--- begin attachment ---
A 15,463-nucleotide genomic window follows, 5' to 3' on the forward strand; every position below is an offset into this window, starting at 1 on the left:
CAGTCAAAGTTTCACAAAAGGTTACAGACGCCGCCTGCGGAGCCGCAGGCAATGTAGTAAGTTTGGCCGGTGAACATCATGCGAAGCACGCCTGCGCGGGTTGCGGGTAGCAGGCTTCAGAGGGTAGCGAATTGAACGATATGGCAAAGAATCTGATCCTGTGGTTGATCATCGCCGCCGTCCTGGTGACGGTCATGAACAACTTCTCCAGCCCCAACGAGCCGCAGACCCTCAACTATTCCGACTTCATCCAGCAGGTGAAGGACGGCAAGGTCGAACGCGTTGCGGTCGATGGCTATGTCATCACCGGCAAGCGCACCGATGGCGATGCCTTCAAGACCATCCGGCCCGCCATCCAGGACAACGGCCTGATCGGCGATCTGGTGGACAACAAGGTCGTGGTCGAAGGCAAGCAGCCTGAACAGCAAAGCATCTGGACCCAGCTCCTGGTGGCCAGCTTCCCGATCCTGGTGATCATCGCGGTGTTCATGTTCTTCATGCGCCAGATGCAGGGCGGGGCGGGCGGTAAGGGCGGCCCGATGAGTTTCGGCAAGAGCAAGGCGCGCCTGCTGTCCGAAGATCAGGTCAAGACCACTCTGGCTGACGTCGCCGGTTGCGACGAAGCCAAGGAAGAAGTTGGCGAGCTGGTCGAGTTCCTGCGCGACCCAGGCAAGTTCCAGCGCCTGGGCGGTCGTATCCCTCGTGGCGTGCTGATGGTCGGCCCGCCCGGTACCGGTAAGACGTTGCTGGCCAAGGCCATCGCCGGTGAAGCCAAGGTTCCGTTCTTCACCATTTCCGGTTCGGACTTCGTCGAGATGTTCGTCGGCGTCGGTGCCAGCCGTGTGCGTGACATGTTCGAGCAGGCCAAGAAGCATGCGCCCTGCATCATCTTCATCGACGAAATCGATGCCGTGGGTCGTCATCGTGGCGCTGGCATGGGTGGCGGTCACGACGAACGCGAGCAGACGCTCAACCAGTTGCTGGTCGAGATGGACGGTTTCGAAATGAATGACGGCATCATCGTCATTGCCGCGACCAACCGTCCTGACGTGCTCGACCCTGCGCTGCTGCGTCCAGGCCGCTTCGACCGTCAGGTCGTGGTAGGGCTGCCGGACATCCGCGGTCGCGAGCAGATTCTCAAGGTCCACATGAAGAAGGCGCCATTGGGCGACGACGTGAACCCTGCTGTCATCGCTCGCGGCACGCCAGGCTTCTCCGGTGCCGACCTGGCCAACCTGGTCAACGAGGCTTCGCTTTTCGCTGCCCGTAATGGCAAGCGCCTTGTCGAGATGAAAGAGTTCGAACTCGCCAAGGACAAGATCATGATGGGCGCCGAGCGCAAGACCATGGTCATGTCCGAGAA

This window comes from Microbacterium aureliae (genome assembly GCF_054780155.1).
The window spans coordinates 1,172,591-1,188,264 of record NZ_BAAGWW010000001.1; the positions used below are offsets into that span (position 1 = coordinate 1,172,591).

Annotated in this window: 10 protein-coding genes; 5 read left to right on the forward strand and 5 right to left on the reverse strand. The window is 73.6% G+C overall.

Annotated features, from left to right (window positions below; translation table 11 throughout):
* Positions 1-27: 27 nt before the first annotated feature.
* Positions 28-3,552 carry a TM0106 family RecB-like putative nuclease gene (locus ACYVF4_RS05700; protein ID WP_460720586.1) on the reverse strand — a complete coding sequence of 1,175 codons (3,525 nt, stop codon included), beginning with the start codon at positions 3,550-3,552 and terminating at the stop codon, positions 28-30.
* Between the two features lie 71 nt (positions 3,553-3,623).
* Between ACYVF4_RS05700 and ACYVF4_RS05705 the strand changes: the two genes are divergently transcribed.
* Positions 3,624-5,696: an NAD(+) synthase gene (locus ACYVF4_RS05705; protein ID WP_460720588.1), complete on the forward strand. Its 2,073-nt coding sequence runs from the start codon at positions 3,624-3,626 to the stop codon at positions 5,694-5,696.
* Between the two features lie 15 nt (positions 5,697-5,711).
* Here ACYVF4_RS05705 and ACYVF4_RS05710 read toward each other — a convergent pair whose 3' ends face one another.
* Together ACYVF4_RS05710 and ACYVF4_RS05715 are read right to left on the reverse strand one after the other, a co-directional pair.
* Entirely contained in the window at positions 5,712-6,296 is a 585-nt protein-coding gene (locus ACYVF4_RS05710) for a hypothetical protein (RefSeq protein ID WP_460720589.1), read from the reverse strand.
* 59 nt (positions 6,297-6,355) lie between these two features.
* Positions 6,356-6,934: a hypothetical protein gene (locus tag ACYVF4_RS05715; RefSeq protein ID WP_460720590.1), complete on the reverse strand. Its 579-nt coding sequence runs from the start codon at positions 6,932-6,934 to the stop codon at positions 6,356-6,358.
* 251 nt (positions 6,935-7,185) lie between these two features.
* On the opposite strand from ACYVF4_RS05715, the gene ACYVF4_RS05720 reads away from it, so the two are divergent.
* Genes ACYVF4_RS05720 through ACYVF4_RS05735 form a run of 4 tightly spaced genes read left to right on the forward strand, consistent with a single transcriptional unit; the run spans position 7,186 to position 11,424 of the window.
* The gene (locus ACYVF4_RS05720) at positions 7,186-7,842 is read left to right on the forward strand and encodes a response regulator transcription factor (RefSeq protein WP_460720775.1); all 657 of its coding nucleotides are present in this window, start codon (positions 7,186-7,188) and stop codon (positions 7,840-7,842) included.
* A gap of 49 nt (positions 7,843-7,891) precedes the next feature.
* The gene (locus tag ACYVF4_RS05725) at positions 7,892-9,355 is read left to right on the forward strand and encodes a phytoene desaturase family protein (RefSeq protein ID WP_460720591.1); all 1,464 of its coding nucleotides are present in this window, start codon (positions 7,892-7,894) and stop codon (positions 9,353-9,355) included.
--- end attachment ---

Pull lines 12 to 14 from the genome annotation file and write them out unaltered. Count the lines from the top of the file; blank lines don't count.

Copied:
* Between the two features lie 15 nt (positions 5,697-5,711).
* Here ACYVF4_RS05705 and ACYVF4_RS05710 read toward each other — a convergent pair whose 3' ends face one another.
* Together ACYVF4_RS05710 and ACYVF4_RS05715 are read right to left on the reverse strand one after the other, a co-directional pair.